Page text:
The young women talked about the example of their parents’ strong marriages and their continued support and encouragement. All three are fortunate to have their own and their husband’s families currently living in the greater Myrtle Beach area. This extended family presence provides practical and emotional support unusual in our current culture. Ashley, Amy and Jennifer are the first to acknowledge its importance in their own and their children’s lives. Ashley says, “My parents have been married for over 35 years, and their strong marriage is an inspiration to me. Joe and I live by our parents’ example and want Mary Hannah to grow up with the same values.”

Perhaps their generation’s most notable cultural shift is the couples’ shared commitment to their children’s physical and emotional support. Parenthood is a co-operative venture, and the couples have each worked out a division of duties best for them. Amy Wilkes usually goes in to work very early in order to be available in the afternoons, so David, the chief operating officer for Dock Street Communities, gets Owen ready for pre-school at the First United Methodist Church Child Development Center. As president of the Morrison Group, Joe’s career as a developer often allows flexibility for time with Mary Hannah and provides relief for her grandmothers who currently share care for her at home. The Merritts work long hours but have also found ways to prioritize time with their children. They have a nanny, but Jennifer regularly takes Mondays off to be with JuliAnna and Jenna. Jay usually gets home first in the evenings and often cooks dinner. Interestingly, Jay, David and Joe are all creative gourmet cooks who enjoy being in the kitchen.

Amy, Ashley and Jennifer all say their favorite time of day is in the evenings when they bathe and play with their children before bed time. “It’s a very special moment in the day,” says Ashley. “I forget about everything else in my life and for an hour or two, it’s just the two of us. Time with her is so precious; there’s never enough of it.”

This awareness of time also impacts the three families’ social lives. They recall their pre-marriage and pre-parent days and joke about the change in lifestyle. “We do things together as families because we don’t want to take more time away from the children – and because it’s fun,” says Amy. They all laugh when asked about opportunities for hobbies or time alone and agree it’s a good week if they can find a few hours to run on the treadmill. Ashley adds, “There is no time for yourself. You just accept that.” However, the women do make an effort to schedule semi-regular date nights, acknowledging that time alone together without distraction is important in the juggling act of their current lives.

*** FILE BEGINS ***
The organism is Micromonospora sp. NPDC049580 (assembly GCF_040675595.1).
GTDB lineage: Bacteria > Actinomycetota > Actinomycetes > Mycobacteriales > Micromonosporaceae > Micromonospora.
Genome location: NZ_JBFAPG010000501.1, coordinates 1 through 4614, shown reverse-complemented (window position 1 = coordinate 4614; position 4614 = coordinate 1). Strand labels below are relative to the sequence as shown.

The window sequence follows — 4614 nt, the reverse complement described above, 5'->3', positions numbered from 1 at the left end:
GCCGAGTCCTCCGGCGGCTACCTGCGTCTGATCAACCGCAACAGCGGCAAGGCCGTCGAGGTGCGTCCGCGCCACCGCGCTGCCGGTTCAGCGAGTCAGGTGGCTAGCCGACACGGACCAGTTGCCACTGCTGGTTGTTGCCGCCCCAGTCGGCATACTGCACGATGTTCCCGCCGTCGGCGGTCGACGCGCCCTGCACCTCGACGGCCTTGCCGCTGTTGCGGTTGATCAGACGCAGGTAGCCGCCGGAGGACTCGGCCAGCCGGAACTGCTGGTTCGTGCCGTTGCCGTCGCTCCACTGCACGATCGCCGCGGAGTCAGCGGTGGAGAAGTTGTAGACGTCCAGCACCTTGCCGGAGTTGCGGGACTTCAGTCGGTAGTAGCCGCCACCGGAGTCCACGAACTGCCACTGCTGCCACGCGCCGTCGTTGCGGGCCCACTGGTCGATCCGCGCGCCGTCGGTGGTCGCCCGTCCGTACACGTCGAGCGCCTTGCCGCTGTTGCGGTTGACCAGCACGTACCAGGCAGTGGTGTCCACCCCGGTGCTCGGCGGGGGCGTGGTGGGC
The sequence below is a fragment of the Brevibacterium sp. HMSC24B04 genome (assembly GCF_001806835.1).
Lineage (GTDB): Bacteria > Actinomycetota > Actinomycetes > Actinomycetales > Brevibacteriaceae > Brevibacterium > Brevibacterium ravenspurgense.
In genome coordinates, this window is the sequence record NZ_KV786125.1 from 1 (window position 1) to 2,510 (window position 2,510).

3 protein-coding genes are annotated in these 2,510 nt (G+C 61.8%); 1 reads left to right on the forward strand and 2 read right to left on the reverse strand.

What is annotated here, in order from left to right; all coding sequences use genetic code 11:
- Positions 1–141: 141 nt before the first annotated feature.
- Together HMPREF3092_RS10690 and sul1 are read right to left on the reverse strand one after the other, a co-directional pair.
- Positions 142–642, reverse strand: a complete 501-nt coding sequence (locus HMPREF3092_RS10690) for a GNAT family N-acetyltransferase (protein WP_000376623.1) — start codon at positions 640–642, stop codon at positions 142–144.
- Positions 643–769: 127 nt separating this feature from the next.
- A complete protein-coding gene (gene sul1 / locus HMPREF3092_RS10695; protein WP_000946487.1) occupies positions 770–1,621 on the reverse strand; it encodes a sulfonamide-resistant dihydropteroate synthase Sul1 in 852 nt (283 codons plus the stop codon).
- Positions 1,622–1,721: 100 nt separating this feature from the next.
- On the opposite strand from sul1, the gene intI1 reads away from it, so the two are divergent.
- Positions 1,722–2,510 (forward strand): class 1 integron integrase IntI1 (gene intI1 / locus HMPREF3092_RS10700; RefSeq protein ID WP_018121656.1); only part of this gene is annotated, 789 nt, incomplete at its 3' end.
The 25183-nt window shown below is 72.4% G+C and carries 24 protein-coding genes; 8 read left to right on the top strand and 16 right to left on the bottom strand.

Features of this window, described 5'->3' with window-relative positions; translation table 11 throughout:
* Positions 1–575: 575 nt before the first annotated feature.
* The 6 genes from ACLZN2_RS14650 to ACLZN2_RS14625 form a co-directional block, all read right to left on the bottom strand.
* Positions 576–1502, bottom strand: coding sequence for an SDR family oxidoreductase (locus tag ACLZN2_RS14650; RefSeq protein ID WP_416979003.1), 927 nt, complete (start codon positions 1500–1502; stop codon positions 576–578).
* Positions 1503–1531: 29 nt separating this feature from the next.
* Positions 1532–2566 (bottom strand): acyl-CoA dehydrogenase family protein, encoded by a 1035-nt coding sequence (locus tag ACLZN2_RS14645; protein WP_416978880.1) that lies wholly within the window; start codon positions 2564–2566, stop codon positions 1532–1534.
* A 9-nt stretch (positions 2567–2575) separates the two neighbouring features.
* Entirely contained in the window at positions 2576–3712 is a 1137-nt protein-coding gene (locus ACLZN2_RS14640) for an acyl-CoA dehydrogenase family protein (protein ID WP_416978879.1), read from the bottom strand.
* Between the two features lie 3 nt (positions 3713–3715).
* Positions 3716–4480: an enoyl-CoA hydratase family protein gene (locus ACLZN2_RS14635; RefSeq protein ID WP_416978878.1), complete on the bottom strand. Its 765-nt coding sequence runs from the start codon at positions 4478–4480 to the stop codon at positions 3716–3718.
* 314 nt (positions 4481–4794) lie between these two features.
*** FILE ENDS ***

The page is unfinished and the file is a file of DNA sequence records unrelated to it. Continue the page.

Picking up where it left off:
The Guilt Factor

Any reader who has ever given birth knows that guilt arrives in the delivery room, along with that bundle of joy. Ashley says, “I feel guilty both ways. I miss her so much when I leave her each morning. Going home for lunch most days helps a lot. I want to be perfect as a mother and as an attorney, and I am max performing all the time. Yet I have learned to accept that it truly is a balancing act.” Jennifer adds, “I think it’s inevitable for every mom to feel guilty, whether it’s missing a school function because of work, or missing work because of a sick child, but overall I am very content with life as a working mom.”

All three agree that you just have to let some things fall through the cracks. Amy says, “People who look like they have it all together, don’t. You just have to accept that the laundry may not get done or the house may not be perfect. For over-achievers like ourselves, this is sometimes hard to accept, but it’s a reality. You can’t do everything perfectly all the time. You must also be willing to ask for help – and willing to accept it.”

The women clearly recognize that they could not achieve all they do without the tremendous assistance provided by their families, particularly the active involvement and emotional support of their husbands. They also credit the example of their parents’ long successful marriages, the close friendship they share with one another, and the role models of women in the community who forged paths for their generation. They are lucky, and they know it. At the same time, the three share a clear sense of pride in the example they are creating for their own children and perhaps for other women as well. “I define myself as a mother, a wife and a physician,” Jennifer says, “and while it can be challenging to find the right balance, all three are very important to me.” These impressive, hard-working young women enthusiastically agree: It isn’t always easy, but you can Have It All.

About this writer

  • Connie BarnardConnie Barnard traveled the world as a military wife and taught high school and college composition for over 30 years. She has been a regular contributor to Sasee since its first issue in 2002.